Incarcerating offenders without putting in place any sort of plan to help them better themselves during their incarceration or upon their release is simply shortsighted, Graham said.
"It’s like having a leaking roof that you keep patching and patching, and eventually you’ve got to buy a new roof. We’re at the point where we’ve got to buy a new roof," she said.
Indeed, the nation has seen explosive growth in the population of the American corrections system in the past 25 years, according to a March report released by the Pew Center on the States. One in every 31 American adults and one in every 53 adults in New York state is incarcerated or on parole or probation, while 25 years ago only one in 77 American adults was involved with the correctional system in one of those ways, according to the report.
Nearly one in every 100 Americans was incarcerated at the start of 2008, and the United States leads the world in both the number and percentage of incarcerated residents, according to information provided by the Diocese of Rochester’s Public Policy Committee.
"We (Americans) love locking folks up," Graham told the Catholic Courier. "What people tend not to think about is 98 percent of those people who went in will come out, and they will not be better for having gone into prison."
In New York 23,000 former offenders are released each year, with more than 2,500 former offenders returning to Monroe County, she said. In Rochester alone at least 20 people return from the state prison system each week, according to John Klofas, a Rochester Institute of Technology criminal-justice professor working with the Rochester Police Department. Many of these people face challenges similar to those Merrell faced upon his release.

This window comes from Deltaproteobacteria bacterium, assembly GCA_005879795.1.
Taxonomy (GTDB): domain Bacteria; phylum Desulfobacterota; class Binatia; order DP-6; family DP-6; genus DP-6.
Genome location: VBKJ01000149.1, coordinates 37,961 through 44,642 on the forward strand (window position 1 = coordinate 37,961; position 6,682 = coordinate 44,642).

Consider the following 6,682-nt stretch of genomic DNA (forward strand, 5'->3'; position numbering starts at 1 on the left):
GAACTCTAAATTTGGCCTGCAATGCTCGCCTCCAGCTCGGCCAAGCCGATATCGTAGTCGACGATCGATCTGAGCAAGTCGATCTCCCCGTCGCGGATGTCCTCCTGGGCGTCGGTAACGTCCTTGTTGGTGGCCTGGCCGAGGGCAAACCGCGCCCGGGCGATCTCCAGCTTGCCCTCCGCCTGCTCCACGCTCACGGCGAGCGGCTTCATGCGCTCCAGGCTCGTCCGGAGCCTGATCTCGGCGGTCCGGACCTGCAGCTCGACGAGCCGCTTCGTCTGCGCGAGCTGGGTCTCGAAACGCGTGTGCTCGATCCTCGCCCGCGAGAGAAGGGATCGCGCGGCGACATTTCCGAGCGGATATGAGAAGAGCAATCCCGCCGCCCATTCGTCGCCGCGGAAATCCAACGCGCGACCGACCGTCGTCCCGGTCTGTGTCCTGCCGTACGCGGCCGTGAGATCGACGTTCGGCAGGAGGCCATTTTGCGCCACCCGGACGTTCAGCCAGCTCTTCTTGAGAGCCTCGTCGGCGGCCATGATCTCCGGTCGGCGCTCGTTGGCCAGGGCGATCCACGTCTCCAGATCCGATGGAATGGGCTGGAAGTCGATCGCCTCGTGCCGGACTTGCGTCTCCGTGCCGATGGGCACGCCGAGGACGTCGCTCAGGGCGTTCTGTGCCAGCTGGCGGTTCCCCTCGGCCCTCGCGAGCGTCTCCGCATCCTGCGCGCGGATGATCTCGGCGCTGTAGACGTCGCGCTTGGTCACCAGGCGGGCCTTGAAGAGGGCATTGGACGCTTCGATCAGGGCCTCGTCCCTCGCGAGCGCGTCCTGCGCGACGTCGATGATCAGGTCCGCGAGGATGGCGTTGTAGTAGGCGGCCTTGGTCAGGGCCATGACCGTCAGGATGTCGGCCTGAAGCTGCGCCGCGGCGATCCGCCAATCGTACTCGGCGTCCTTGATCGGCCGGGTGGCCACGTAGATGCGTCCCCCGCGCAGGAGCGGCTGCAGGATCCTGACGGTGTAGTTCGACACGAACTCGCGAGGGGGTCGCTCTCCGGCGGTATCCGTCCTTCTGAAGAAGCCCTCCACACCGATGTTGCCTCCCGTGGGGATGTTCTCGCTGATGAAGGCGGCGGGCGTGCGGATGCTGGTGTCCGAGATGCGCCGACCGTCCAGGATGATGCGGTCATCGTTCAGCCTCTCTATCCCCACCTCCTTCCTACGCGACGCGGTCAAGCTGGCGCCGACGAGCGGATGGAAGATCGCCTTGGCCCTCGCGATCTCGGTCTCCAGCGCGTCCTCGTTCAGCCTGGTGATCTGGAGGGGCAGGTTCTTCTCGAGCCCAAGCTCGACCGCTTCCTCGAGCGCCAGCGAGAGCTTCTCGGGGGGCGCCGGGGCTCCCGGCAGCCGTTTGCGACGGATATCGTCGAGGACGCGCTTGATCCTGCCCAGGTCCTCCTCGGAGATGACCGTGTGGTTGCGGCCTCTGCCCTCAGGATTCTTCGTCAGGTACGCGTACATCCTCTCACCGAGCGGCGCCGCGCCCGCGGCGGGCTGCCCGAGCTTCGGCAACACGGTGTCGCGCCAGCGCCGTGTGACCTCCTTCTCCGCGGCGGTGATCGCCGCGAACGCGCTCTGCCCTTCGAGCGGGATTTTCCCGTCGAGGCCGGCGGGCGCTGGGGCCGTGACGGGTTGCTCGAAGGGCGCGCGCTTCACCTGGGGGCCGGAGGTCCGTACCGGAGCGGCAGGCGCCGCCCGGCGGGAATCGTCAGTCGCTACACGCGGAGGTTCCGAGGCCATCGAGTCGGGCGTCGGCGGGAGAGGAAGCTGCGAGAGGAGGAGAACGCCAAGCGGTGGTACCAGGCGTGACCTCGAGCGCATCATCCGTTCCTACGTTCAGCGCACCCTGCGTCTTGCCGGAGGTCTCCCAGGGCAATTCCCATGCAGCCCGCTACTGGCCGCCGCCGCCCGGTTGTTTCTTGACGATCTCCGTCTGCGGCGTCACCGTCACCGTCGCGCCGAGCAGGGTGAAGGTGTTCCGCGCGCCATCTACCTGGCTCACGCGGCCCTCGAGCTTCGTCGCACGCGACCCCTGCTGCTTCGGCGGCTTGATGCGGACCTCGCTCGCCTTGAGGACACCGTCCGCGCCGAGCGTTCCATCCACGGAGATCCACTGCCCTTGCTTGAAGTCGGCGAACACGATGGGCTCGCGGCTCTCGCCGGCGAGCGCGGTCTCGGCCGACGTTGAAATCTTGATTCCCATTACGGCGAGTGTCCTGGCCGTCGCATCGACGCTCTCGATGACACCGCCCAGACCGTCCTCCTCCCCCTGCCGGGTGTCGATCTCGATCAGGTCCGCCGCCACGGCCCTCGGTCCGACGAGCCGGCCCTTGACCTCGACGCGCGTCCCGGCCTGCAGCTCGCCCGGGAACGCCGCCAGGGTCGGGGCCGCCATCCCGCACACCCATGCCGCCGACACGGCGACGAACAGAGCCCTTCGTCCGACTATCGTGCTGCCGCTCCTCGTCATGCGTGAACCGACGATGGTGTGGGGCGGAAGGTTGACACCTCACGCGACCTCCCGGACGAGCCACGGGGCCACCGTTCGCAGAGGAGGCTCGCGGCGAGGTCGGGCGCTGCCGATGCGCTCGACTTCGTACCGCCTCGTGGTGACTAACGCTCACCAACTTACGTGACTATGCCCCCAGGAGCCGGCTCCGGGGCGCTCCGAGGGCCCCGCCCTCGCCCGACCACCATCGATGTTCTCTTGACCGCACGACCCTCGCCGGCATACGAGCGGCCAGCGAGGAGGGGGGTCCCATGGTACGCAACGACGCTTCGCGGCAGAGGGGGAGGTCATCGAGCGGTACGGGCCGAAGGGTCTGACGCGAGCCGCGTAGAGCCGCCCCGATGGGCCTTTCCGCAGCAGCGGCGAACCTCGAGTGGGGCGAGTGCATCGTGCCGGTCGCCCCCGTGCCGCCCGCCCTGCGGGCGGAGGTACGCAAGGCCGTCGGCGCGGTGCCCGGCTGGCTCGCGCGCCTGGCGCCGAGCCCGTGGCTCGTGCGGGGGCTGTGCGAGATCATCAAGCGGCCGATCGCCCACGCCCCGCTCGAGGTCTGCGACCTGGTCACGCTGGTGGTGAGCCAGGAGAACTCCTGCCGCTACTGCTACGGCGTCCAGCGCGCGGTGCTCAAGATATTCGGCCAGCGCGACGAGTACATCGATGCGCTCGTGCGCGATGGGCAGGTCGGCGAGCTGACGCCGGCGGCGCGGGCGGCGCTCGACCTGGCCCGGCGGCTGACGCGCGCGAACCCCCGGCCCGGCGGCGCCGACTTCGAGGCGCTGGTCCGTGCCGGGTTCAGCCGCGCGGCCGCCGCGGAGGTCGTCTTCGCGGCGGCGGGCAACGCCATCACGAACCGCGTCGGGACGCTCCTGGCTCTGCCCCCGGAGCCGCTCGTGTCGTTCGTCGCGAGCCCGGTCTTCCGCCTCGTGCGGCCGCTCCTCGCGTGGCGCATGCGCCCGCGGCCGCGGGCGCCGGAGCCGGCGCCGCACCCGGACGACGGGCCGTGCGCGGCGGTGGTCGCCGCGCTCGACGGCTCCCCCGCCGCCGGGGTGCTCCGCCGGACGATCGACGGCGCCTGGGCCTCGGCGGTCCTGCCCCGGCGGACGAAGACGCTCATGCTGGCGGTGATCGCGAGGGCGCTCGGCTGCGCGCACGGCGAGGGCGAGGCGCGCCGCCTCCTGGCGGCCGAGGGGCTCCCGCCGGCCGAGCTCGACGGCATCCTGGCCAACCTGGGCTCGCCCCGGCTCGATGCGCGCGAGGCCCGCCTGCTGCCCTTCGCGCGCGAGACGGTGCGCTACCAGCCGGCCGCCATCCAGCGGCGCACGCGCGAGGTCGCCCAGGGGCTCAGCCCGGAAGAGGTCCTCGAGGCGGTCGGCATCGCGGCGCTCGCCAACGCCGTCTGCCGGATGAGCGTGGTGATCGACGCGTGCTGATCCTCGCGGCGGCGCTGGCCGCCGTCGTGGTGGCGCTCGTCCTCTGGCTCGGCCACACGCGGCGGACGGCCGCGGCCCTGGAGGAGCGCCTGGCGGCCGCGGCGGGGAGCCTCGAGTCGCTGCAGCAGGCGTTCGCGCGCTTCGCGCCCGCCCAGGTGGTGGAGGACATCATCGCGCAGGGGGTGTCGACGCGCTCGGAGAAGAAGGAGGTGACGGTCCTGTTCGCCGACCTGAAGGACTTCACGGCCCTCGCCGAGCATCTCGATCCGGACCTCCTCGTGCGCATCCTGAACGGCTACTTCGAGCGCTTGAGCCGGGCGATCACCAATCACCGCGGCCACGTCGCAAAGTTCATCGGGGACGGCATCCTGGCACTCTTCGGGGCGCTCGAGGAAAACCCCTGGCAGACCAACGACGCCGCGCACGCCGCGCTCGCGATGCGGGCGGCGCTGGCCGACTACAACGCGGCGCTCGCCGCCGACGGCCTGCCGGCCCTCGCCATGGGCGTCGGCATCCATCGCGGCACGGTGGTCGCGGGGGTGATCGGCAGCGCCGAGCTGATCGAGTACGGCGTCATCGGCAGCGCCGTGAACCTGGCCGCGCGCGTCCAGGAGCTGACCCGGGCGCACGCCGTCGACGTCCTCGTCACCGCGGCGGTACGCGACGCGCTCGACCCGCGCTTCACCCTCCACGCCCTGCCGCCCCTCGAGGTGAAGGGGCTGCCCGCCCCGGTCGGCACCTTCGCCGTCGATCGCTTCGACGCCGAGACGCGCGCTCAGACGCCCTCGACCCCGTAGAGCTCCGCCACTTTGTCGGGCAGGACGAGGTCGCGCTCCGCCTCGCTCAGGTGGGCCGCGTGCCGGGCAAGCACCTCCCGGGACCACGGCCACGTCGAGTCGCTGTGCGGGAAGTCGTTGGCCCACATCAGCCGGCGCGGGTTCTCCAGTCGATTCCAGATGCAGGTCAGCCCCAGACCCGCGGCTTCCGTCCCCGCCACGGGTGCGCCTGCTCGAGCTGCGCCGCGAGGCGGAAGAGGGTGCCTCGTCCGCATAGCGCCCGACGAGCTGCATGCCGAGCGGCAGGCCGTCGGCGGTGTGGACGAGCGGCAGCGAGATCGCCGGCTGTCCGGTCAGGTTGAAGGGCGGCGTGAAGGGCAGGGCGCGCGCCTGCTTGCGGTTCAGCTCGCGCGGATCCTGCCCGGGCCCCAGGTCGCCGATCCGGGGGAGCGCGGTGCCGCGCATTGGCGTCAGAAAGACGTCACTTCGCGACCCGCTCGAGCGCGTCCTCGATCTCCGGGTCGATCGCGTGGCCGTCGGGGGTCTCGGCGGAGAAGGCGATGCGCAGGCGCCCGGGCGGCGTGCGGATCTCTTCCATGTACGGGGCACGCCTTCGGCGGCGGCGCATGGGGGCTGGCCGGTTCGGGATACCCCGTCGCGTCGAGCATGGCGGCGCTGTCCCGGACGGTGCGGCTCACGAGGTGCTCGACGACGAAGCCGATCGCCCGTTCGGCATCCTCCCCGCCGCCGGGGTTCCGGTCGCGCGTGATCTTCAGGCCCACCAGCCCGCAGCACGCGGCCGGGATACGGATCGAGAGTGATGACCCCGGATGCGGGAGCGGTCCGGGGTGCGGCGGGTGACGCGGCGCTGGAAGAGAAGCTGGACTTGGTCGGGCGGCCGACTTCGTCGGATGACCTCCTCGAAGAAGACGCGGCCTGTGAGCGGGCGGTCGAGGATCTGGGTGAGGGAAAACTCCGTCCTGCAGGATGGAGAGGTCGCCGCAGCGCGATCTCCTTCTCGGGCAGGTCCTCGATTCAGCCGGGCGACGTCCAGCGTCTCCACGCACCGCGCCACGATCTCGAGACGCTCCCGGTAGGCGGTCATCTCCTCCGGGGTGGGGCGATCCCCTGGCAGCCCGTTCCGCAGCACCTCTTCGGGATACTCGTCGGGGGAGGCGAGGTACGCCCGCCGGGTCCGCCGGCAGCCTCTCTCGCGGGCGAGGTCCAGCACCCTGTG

"People come out of prison with a sweatshirt, a pair of jeans and $40. Forty dollars isn’t enough for the cheapest hotel for a night," Graham said.
Many times their incarceration has resulted in fractured relationships with family members, meaning they often have virtually no support network after they’re released, she added. With no support, no money and often no education, many of these former offenders turn back to crime in order to support themselves. In fact, 30 percent of people released from prison are arrested again in the first six months following their release, with 68 percent arrested in the first three years after their release, according to information provided by the diocesan Public Policy Committee.
A chance for success